Last Wednesday, fliers titled “Where’s My Safety? Reconsidering the purpose and role of CSS” were placed around campus. Additionally, a new “Where’s My Safety?” poster was hung outside of Paresky, following the disappearance of the earlier poster with the same question. The creators of the fliers and posters declined comment to the Record.
The fliers contained several photos of students of color holding up signs that described their experiences with Campus Safety and Security (CSS). Posters of these photos had previously been hung around campus during the annual Previews events for admitted first-years. “Many of the ways in which students of color are targeted are entirely unacceptable — intimidation and surveillance tactics which have led students to be unable to function or engage in their education. However, even many of the smaller offenses become significant when put into a framework of how CSS interacts with other students on campus,” the fliers read.
The first “Where’s My Safety?” poster blew over because of wind, according to eyewitnesses on Record staff, an account that CSS confirmed (“Poster disappearances spark discussion,” April 24, 2019). The flier addressed this claim, reading, “CSS claims that the poster was torn by the wind, but the regularity of scrap size and the fact they were all left in a neat pile on the balcony above makes this seem dubious, especially considering the poster was taped on all sides and no other posters have appeared affected by wind.”
“Within a day of when they were put up, many of the small posters … had been removed and the banner had been torn to pieces — ironically reinforcing that these are spaces in which students of color are not safe,” the flier stated. “These acts were most likely not committed by CSS, but still continued the practices of making the campus unsafe and unwelcoming for students of color.”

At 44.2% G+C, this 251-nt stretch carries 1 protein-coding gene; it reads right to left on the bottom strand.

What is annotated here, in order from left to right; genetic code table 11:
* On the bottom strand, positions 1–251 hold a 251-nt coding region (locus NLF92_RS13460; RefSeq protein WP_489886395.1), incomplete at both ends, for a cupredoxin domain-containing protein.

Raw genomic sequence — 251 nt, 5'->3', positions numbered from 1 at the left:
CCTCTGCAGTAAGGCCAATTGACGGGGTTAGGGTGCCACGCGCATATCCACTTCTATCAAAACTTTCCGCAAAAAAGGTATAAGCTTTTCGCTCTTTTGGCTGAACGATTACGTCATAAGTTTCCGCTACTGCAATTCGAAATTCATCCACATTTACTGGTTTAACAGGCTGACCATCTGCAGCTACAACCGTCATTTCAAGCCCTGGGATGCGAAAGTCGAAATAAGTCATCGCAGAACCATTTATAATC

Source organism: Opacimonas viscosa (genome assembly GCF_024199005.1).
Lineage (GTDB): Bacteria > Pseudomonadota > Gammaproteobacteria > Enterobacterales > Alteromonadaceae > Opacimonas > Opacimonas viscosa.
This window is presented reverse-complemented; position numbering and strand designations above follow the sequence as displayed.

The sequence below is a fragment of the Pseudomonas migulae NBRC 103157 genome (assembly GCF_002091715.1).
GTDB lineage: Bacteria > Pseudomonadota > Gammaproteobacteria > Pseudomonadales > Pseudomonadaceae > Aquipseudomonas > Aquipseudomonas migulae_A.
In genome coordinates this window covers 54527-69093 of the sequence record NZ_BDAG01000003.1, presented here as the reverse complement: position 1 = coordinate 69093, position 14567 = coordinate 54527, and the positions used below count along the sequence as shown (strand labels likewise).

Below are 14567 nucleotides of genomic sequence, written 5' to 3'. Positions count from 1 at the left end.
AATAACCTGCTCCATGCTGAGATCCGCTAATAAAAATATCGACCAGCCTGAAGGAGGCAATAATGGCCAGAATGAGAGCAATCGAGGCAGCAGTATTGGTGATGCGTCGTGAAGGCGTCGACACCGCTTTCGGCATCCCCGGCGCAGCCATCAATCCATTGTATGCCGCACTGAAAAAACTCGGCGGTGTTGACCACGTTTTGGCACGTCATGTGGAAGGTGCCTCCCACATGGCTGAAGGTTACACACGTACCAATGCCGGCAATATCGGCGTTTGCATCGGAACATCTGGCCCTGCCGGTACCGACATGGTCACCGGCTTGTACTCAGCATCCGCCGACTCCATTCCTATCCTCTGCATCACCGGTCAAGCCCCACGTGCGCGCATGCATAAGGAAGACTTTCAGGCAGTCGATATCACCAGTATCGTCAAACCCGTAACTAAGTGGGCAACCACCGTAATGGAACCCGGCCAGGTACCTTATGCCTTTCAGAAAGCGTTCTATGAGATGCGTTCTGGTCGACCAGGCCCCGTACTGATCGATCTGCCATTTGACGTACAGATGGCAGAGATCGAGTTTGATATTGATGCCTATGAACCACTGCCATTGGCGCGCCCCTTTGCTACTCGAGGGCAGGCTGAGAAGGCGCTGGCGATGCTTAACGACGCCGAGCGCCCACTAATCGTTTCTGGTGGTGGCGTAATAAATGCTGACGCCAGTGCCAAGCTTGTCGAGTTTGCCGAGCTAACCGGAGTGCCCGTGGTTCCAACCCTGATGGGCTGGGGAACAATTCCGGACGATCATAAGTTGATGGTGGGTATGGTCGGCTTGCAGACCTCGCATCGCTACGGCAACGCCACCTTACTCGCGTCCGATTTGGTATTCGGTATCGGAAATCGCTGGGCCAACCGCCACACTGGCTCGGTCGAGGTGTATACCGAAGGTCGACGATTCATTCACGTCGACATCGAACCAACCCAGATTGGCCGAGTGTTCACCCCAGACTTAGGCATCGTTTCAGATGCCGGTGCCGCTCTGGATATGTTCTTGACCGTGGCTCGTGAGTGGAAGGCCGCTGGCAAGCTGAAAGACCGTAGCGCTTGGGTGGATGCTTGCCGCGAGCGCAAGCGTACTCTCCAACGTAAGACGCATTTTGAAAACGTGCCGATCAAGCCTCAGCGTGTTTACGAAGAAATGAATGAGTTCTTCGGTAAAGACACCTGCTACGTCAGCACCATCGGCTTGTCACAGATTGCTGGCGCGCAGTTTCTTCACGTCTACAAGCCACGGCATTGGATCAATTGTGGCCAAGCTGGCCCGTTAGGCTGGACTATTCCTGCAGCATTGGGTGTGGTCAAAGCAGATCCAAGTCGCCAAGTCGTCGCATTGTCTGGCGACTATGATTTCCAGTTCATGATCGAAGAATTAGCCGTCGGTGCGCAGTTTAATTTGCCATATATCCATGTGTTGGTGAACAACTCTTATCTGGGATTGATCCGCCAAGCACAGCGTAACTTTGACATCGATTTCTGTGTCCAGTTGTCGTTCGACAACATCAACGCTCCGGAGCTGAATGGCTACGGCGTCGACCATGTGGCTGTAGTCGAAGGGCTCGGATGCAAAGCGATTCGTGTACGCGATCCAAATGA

The flier then addressed the ways in which its authors perceive that students are also responsible in targeting minoritized groups. “There are ways in which our society sees Black and Brown bodies as dangerous and threatening and in need of surveillance, causing CSS to be used as a tool to monitor Black and brown bodies even when the officers are not actively intending to reproduce these patterns we see throughout our society,” it read.
David Boyer, director of Campus Safety and Security, said that CSS will be working to understand student concerns. “The men and women of Campus Safety and Security work very hard around the clock, every day of the year, to make sure our campus is safe for all students, staff, faculty and visitors,” he said. “Over my 30-year career, we have made Williams one of the safer campuses in the country and it is very sad that we now have members of our community who do not feel safe. We are actively working to understanding the problems so we can better address student concerns.”
The flier specified, too, that “we are not calling for the abolishment of CSS,” stating, “we appreciate the ways CSS works to increase accessibility for some even as it decreases accessibility for others through intimidation and harassment. We also very much appreciate the ways in which CSS insulates us from other policing bodies such as the WPD. However, in order for CSS to accomplish its stated mission, complete restructuring is needed.”
This proposed restructuring includes “implement[ing] structures to ensure CSS accountability including review by a group including student representatives appointed by MinCo,” the flier read. “This committee would further have a built in process by which students and other community members could report issues with CSS.”